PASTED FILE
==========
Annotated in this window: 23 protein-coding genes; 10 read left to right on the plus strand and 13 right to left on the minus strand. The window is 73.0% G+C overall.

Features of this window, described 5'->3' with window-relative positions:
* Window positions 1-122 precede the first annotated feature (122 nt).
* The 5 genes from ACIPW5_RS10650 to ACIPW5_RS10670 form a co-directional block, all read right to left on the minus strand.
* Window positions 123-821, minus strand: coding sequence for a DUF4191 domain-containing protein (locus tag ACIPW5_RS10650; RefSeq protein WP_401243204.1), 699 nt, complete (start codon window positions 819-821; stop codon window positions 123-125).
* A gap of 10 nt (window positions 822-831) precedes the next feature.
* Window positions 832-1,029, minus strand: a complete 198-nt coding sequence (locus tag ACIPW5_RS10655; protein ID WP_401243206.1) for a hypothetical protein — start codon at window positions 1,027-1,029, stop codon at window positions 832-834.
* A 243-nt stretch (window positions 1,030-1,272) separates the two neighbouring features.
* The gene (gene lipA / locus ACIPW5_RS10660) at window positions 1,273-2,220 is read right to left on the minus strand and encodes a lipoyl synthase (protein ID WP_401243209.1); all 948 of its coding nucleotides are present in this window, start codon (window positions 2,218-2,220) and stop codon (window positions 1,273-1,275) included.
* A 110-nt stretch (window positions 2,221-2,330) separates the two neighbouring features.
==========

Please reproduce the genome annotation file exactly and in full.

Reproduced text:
Annotated in this window: 23 protein-coding genes; 10 read left to right on the plus strand and 13 right to left on the minus strand. The window is 73.0% G+C overall.

Features of this window, described 5'->3' with window-relative positions:
* Window positions 1-122 precede the first annotated feature (122 nt).
* The 5 genes from ACIPW5_RS10650 to ACIPW5_RS10670 form a co-directional block, all read right to left on the minus strand.
* Window positions 123-821, minus strand: coding sequence for a DUF4191 domain-containing protein (locus tag ACIPW5_RS10650; RefSeq protein WP_401243204.1), 699 nt, complete (start codon window positions 819-821; stop codon window positions 123-125).
* A gap of 10 nt (window positions 822-831) precedes the next feature.
* Window positions 832-1,029, minus strand: a complete 198-nt coding sequence (locus tag ACIPW5_RS10655; protein ID WP_401243206.1) for a hypothetical protein — start codon at window positions 1,027-1,029, stop codon at window positions 832-834.
* A 243-nt stretch (window positions 1,030-1,272) separates the two neighbouring features.
* The gene (gene lipA / locus ACIPW5_RS10660) at window positions 1,273-2,220 is read right to left on the minus strand and encodes a lipoyl synthase (protein ID WP_401243209.1); all 948 of its coding nucleotides are present in this window, start codon (window positions 2,218-2,220) and stop codon (window positions 1,273-1,275) included.
* A 110-nt stretch (window positions 2,221-2,330) separates the two neighbouring features.